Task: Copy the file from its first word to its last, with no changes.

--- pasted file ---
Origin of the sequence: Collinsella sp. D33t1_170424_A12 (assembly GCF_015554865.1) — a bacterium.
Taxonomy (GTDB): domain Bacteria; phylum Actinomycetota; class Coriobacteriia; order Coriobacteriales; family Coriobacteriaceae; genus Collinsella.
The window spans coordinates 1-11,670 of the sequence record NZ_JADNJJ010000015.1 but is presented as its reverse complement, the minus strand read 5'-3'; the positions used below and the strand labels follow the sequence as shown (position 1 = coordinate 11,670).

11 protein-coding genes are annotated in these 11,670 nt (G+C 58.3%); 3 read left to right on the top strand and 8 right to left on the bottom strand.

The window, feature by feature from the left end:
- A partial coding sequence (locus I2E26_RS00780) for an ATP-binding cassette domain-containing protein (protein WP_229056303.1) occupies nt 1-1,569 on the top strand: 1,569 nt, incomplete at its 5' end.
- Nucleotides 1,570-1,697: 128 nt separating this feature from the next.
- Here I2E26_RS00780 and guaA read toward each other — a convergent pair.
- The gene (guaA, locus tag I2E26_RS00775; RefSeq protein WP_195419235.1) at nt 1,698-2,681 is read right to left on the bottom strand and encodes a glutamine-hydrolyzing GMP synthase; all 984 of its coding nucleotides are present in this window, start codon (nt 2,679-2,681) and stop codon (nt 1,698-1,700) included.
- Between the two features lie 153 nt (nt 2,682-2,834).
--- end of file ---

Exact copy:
Origin of the sequence: Collinsella sp. D33t1_170424_A12 (assembly GCF_015554865.1) — a bacterium.
Taxonomy (GTDB): domain Bacteria; phylum Actinomycetota; class Coriobacteriia; order Coriobacteriales; family Coriobacteriaceae; genus Collinsella.
The window spans coordinates 1-11,670 of the sequence record NZ_JADNJJ010000015.1 but is presented as its reverse complement, the minus strand read 5'-3'; the positions used below and the strand labels follow the sequence as shown (position 1 = coordinate 11,670).

11 protein-coding genes are annotated in these 11,670 nt (G+C 58.3%); 3 read left to right on the top strand and 8 right to left on the bottom strand.

The window, feature by feature from the left end:
- A partial coding sequence (locus I2E26_RS00780) for an ATP-binding cassette domain-containing protein (protein WP_229056303.1) occupies nt 1-1,569 on the top strand: 1,569 nt, incomplete at its 5' end.
- Nucleotides 1,570-1,697: 128 nt separating this feature from the next.
- Here I2E26_RS00780 and guaA read toward each other — a convergent pair.
- The gene (guaA, locus tag I2E26_RS00775; RefSeq protein WP_195419235.1) at nt 1,698-2,681 is read right to left on the bottom strand and encodes a glutamine-hydrolyzing GMP synthase; all 984 of its coding nucleotides are present in this window, start codon (nt 2,679-2,681) and stop codon (nt 1,698-1,700) included.
- Between the two features lie 153 nt (nt 2,682-2,834).